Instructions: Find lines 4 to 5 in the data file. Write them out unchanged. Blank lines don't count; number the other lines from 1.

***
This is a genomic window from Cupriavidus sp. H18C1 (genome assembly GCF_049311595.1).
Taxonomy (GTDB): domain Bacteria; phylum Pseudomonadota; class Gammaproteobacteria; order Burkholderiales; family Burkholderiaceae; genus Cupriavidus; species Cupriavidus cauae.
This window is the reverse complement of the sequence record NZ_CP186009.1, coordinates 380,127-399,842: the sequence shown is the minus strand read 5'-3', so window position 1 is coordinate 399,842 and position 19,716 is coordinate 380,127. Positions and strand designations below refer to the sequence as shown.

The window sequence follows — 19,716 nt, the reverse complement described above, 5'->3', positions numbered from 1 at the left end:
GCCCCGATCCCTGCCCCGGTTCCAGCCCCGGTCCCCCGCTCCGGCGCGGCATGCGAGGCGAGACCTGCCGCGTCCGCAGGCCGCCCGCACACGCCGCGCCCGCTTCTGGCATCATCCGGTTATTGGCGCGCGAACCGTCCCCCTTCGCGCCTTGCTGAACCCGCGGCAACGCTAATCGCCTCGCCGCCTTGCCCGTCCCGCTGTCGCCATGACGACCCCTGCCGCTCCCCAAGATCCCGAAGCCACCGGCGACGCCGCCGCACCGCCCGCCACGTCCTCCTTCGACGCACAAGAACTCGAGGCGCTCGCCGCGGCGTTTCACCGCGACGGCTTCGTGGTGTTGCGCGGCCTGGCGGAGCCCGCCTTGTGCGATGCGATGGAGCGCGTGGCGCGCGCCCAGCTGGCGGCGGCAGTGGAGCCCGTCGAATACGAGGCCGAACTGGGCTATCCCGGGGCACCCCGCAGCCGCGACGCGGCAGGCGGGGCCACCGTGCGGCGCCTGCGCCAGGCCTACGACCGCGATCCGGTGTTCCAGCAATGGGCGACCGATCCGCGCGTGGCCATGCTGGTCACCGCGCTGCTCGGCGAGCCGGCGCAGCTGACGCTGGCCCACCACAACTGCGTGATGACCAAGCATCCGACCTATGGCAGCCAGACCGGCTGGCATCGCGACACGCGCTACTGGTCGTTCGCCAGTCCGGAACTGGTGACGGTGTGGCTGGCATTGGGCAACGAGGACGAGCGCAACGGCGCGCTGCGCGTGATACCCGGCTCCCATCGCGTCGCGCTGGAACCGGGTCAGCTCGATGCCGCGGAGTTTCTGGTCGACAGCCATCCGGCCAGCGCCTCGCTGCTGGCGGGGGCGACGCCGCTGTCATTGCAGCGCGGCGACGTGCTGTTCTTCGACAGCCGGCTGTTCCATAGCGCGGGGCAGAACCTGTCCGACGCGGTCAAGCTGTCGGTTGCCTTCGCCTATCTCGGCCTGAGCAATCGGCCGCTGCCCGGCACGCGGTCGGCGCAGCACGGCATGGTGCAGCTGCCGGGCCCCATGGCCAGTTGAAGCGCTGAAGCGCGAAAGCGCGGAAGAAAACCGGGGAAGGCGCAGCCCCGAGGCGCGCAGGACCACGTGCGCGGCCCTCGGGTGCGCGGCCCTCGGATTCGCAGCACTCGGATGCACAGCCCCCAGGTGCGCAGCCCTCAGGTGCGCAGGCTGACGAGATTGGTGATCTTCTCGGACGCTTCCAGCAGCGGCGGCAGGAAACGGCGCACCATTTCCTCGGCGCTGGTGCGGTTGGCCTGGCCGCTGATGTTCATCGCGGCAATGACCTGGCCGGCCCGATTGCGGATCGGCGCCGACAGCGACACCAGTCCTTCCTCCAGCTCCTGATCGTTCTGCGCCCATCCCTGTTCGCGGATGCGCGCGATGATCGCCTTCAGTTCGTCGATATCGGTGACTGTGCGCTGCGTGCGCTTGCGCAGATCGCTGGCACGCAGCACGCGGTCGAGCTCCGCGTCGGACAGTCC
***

The window sequence follows — 19,716 nt, the reverse complement described above, 5'->3', positions numbered from 1 at the left end:
GCCCCGATCCCTGCCCCGGTTCCAGCCCCGGTCCCCCGCTCCGGCGCGGCATGCGAGGCGAGACCTGCCGCGTCCGCAGGCCGCCCGCACACGCCGCGCCCGCTTCTGGCATCATCCGGTTATTGGCGCGCGAACCGTCCCCCTTCGCGCCTTGCTGAACCCGCGGCAACGCTAATCGCCTCGCCGCCTTGCCCGTCCCGCTGTCGCCATGACGACCCCTGCCGCTCCCCAAGATCCCGAAGCCACCGGCGACGCCGCCGCACCGCCCGCCACGTCCTCCTTCGACGCACAAGAACTCGAGGCGCTCGCCGCGGCGTTTCACCGCGACGGCTTCGTGGTGTTGCGCGGCCTGGCGGAGCCCGCCTTGTGCGATGCGATGGAGCGCGTGGCGCGCGCCCAGCTGGCGGCGGCAGTGGAGCCCGTCGAATACGAGGCCGAACTGGGCTATCCCGGGGCACCCCGCAGCCGCGACGCGGCAGGCGGGGCCACCGTGCGGCGCCTGCGCCAGGCCTACGACCGCGATCCGGTGTTCCAGCAATGGGCGACCGATCCGCGCGTGGCCATGCTGGTCACCGCGCTGCTCGGCGAGCCGGCGCAGCTGACGCTGGCCCACCACAACTGCGTGATGACCAAGCATCCGACCTATGGCAGCCAGACCGGCTGGCATCGCGACACGCGCTACTGGTCGTTCGCCAGTCCGGAACTGGTGACGGTGTGGCTGGCATTGGGCAACGAGGACGAGCGCAACGGCGCGCTGCGCGTGATACCCGGCTCCCATCGCGTCGCGCTGGAACCGGGTCAGCTCGATGCCGCGGAGTTTCTGGTCGACAGCCATCCGGCCAGCGCCTCGCTGCTGGCGGGGGCGACGCCGCTGTCATTGCAGCGCGGCGACGTGCTGTTCTTCGACAGCCGGCTGTTCCATAGCGCGGGGCAGAACCTGTCCGACGCGGTCAAGCTGTCGGTTGCCTTCGCCTATCTCGGCCTGAGCAATCGGCCGCTGCCCGGCACGCGGTCGGCGCAGCACGGCATGGTGCAGCTGCCGGGCCCCATGGCCAGTTGAAGCGCTGAAGCGCGAAAGCGCGGAAGAAAACCGGGGAAGGCGCAGCCCCGAGGCGCGCAGGACCACGTGCGCGGCCCTCGGGTGCGCGGCCCTCGGATTCGCAGCACTCGGATGCACAGCCCCCAGGTGCGCAGCCCTCAGGTGCGCAGGCTGACGAGATTGGTGATCTTCTCGGACGCTTCCAGCAGCGGCGGCAGGAAACGGCGCACCATTTCCTCGGCGCTGGTGCGGTTGGCCTGGCCGCTGATGTTCATCGCGGCAATGACCTGGCCGGCCCGATTGCGGATCGGCGCCGACAGCGACACCAGTCCTTCCTCCAGCTCCTGATCGTTCTGCGCCCATCCCTGTTCGCGGATGCGCGCGATGATCGCCTTCAGTTCGTCGATATCGGTGACTGTGCGCTGCGTGCGCTTGCGCAGATCGCTGGCACGCAGCACGCGGTCGAGCTCCGCGTCGGACAGTCC